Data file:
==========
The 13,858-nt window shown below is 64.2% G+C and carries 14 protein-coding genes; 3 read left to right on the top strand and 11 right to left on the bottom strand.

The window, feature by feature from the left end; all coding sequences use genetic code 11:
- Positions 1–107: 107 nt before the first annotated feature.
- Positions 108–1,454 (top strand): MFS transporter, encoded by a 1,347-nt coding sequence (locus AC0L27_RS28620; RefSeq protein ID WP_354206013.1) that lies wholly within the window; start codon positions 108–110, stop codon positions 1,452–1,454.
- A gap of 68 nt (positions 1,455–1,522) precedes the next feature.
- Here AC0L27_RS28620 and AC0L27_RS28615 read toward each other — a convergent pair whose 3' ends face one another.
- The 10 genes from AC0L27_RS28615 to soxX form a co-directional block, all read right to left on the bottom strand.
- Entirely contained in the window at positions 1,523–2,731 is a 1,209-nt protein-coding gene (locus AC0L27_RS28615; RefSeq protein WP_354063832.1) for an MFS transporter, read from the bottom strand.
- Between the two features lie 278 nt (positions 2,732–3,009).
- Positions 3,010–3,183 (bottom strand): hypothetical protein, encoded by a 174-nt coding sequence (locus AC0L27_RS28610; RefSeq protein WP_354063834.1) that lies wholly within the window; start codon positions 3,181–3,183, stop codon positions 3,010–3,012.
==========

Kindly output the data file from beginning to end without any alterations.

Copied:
The 13,858-nt window shown below is 64.2% G+C and carries 14 protein-coding genes; 3 read left to right on the top strand and 11 right to left on the bottom strand.

The window, feature by feature from the left end; all coding sequences use genetic code 11:
- Positions 1–107: 107 nt before the first annotated feature.
- Positions 108–1,454 (top strand): MFS transporter, encoded by a 1,347-nt coding sequence (locus AC0L27_RS28620; RefSeq protein ID WP_354206013.1) that lies wholly within the window; start codon positions 108–110, stop codon positions 1,452–1,454.
- A gap of 68 nt (positions 1,455–1,522) precedes the next feature.
- Here AC0L27_RS28620 and AC0L27_RS28615 read toward each other — a convergent pair whose 3' ends face one another.
- The 10 genes from AC0L27_RS28615 to soxX form a co-directional block, all read right to left on the bottom strand.
- Entirely contained in the window at positions 1,523–2,731 is a 1,209-nt protein-coding gene (locus AC0L27_RS28615; RefSeq protein WP_354063832.1) for an MFS transporter, read from the bottom strand.
- Between the two features lie 278 nt (positions 2,732–3,009).
- Positions 3,010–3,183 (bottom strand): hypothetical protein, encoded by a 174-nt coding sequence (locus AC0L27_RS28610; RefSeq protein WP_354063834.1) that lies wholly within the window; start codon positions 3,181–3,183, stop codon positions 3,010–3,012.